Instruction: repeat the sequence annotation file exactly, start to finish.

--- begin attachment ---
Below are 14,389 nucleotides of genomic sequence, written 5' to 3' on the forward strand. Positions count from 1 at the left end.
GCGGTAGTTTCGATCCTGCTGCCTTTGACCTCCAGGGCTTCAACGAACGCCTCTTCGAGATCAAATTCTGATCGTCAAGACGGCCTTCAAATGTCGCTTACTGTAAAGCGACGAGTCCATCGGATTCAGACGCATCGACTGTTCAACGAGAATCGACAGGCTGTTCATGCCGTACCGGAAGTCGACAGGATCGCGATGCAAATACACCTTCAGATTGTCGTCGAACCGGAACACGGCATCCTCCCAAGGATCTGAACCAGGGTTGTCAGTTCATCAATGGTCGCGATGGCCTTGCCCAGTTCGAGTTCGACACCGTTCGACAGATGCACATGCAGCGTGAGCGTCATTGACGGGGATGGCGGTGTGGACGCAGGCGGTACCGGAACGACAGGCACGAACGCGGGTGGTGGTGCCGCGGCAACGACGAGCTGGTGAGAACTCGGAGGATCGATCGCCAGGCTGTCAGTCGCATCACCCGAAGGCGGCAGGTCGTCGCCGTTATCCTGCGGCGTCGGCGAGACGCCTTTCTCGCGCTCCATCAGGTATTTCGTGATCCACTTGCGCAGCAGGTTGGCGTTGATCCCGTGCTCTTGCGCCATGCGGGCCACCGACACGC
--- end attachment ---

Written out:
Below are 14,389 nucleotides of genomic sequence, written 5' to 3' on the forward strand. Positions count from 1 at the left end.
GCGGTAGTTTCGATCCTGCTGCCTTTGACCTCCAGGGCTTCAACGAACGCCTCTTCGAGATCAAATTCTGATCGTCAAGACGGCCTTCAAATGTCGCTTACTGTAAAGCGACGAGTCCATCGGATTCAGACGCATCGACTGTTCAACGAGAATCGACAGGCTGTTCATGCCGTACCGGAAGTCGACAGGATCGCGATGCAAATACACCTTCAGATTGTCGTCGAACCGGAACACGGCATCCTCCCAAGGATCTGAACCAGGGTTGTCAGTTCATCAATGGTCGCGATGGCCTTGCCCAGTTCGAGTTCGACACCGTTCGACAGATGCACATGCAGCGTGAGCGTCATTGACGGGGATGGCGGTGTGGACGCAGGCGGTACCGGAACGACAGGCACGAACGCGGGTGGTGGTGCCGCGGCAACGACGAGCTGGTGAGAACTCGGAGGATCGATCGCCAGGCTGTCAGTCGCATCACCCGAAGGCGGCAGGTCGTCGCCGTTATCCTGCGGCGTCGGCGAGACGCCTTTCTCGCGCTCCATCAGGTATTTCGTGATCCACTTGCGCAGCAGGTTGGCGTTGATCCCGTGCTCTTGCGCCATGCGGGCCACCGACACGC